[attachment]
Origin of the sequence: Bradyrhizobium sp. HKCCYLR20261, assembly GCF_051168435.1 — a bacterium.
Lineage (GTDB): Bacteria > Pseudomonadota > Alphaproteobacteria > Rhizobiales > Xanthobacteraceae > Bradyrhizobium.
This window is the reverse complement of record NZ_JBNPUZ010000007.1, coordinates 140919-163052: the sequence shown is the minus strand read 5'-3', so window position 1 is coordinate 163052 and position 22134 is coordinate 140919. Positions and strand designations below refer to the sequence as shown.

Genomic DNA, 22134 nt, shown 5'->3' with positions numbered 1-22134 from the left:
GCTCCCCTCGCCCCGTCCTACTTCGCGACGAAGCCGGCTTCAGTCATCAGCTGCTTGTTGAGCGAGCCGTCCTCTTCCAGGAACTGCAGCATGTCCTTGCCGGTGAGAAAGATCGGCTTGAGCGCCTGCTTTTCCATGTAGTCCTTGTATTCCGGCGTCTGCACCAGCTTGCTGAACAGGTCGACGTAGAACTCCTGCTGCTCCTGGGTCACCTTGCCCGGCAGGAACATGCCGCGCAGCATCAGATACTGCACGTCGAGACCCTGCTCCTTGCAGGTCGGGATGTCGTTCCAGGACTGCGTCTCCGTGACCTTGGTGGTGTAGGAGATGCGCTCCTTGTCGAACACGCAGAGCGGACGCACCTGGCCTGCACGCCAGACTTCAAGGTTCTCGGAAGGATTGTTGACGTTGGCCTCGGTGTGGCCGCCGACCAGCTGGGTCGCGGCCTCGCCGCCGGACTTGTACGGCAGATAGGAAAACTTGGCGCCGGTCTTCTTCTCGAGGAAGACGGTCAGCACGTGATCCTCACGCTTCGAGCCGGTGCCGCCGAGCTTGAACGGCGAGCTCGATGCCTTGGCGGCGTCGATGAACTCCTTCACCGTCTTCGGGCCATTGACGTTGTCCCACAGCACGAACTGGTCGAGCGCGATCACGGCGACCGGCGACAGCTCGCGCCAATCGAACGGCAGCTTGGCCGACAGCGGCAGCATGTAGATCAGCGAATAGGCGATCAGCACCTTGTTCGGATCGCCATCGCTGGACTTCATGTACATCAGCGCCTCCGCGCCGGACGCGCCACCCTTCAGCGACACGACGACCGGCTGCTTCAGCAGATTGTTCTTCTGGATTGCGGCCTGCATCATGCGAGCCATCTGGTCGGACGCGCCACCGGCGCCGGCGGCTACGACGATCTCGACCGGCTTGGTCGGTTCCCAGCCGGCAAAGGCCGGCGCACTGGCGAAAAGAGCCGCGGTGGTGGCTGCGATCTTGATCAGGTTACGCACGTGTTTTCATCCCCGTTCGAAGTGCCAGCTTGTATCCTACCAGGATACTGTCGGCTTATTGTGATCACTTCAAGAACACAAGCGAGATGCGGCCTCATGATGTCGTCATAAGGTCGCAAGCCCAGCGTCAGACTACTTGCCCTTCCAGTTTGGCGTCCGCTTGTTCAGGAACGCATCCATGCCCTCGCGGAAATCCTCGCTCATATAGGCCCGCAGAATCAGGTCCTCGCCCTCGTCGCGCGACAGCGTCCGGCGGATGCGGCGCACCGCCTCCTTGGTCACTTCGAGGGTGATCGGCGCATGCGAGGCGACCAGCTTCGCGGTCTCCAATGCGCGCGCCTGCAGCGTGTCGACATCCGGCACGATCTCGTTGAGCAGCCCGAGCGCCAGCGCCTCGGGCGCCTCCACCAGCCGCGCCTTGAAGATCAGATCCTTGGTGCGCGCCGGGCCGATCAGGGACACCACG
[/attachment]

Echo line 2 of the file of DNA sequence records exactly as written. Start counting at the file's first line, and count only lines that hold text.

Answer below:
Lineage (GTDB): Bacteria > Pseudomonadota > Alphaproteobacteria > Rhizobiales > Xanthobacteraceae > Bradyrhizobium.